In commemoration of Darwin Day (February 12), it’s worth noting that evolution has been a controversial topic in US politics since at least the Scopes Trial of 1925. And of course it continues to stoke controversy to this day, especially with religious conservatives in power at the national level and in various states. The nones, as a young cohort, are an up-and-coming voting bloc, but as religious cohorts go they’re staunch defenders of evolution. Their potential political influence bodes well for the future of science-based policy.
Americans are well aware that scientists have reached a consensus regarding evolution. In 2018 the Pew Research Center found that over three-quarters of American adults know that most scientists say “humans have evolved over time due to processes such as natural selection.” Only about one-in-five Americans say the scientific consensus is that “humans have existed in their present form since the beginning of time.”
The nones are the most aware of the scientific consensus. Nearly nine in ten (86 percent) say that scientists agree humans evolved through natural selection. Three-quarters of Catholics and two-thirds of Protestants say the same.
As for their own views, 88 percent of the nones say their position is that humans have evolved over time. About two thirds (64 percent) say that God had no role in human evolution, while roughly one-quarter (24 percent) say God guided human evolution. In comparison, though 81 percent of all U.S. adults agree that humans have evolved, nearly half (48 percent) say that God has had a hand in the process.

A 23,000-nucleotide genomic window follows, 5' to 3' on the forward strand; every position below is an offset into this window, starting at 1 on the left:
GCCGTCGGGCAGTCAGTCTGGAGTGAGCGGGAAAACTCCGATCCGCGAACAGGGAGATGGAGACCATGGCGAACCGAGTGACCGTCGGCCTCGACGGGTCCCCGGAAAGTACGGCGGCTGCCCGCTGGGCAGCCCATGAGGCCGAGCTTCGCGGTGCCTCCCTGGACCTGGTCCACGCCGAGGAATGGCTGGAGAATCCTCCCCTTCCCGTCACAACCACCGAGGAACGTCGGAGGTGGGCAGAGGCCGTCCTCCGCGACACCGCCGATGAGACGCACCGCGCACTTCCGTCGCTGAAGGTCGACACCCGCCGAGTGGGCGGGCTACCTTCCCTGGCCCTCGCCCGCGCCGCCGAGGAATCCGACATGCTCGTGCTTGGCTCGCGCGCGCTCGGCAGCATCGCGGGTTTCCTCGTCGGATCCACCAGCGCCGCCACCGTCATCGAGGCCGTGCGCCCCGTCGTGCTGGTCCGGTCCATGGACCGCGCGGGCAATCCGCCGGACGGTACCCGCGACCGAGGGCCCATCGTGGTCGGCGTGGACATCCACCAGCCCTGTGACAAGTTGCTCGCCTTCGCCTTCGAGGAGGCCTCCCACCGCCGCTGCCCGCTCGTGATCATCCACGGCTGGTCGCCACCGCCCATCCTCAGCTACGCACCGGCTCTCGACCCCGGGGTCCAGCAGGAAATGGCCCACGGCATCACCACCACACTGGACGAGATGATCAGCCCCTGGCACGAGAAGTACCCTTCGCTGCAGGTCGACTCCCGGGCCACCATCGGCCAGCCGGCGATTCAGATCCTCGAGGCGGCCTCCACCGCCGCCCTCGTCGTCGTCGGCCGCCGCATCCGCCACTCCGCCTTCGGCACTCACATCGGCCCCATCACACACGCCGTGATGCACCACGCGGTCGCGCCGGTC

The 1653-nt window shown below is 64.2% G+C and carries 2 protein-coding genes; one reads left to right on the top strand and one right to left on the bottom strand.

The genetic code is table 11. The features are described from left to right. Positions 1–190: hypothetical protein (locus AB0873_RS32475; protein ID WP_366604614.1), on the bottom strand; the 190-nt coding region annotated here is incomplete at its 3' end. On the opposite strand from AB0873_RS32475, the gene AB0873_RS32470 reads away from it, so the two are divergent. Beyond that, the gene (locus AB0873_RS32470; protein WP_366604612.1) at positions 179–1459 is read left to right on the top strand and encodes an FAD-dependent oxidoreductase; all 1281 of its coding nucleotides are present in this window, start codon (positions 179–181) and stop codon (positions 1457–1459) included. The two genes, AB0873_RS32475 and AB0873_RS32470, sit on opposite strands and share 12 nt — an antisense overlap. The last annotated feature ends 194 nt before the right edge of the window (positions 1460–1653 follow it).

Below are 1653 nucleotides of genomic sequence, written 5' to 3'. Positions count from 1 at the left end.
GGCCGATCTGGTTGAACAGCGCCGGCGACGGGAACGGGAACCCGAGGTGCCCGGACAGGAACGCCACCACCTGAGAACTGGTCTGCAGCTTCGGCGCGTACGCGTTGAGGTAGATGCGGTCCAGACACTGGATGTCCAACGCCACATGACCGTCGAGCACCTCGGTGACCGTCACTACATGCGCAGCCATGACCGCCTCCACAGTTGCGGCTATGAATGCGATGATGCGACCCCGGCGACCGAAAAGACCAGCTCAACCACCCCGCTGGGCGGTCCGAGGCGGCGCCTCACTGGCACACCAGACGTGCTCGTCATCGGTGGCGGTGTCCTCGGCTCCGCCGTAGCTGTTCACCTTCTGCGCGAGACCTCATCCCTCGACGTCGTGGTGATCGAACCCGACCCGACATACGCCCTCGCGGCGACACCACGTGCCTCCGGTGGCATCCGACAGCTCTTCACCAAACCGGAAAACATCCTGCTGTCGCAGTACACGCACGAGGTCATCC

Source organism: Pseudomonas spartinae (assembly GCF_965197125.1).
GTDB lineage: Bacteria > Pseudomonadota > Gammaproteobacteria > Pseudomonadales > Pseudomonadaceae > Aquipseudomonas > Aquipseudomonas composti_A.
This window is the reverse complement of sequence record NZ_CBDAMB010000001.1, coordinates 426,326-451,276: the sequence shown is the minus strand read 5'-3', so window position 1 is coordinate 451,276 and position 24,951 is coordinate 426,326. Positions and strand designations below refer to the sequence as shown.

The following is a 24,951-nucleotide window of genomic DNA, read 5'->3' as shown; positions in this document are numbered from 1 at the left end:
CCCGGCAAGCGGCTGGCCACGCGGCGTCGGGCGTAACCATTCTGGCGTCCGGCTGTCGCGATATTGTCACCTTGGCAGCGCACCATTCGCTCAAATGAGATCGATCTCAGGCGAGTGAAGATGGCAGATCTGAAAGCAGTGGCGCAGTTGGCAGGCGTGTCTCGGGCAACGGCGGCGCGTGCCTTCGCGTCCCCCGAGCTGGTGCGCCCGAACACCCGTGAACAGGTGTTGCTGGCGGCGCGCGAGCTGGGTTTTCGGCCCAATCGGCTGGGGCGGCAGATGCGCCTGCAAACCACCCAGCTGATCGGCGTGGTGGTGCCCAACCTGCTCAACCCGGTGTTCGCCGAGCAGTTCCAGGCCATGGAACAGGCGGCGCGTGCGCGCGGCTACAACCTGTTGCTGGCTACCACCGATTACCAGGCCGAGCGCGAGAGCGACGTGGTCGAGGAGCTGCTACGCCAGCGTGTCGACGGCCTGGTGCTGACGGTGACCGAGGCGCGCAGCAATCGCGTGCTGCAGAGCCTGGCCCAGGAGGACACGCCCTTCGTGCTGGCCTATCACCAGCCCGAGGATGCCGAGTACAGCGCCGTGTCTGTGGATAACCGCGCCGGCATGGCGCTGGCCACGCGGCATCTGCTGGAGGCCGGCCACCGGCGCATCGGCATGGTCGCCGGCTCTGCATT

The growth of the nones matters because their trust in science raises the bar for all Americans. Though over three-quarters of religious Americans (people who have a religious affiliation) say evolution is real, 60 percent say it is a divinely guided evolution. Just 18 percent say God was not needed and 21 percent are creationists. The presence of the nones tips the balance in favor of those who agree humans have evolved without the need for a deity compared to people who have straight creationist views.
Slowly, the nones are transforming American policy and culture. Their presence alone boosts trust in evolution and other science-related issues such as climate change. The political mobilization of the nones is what America needs to enact policies that are based on science and not on superstition.
Led by Secretary Betsy DeVos, religious conservatives and their allies have been eroding the public, secular education system, trying, at times successfully, to inject religion into science or history classes. The Supreme Court could erode secular education even further by allowing the diversion of public monies to religious schools (e.g. Espinoza v. Montana). At a time when the country is becoming more openly nonreligious, Christian conservatives are looking to consolidate their power and make it less safe to be nonreligious. The political awakening of the nones cannot arrive soon enough.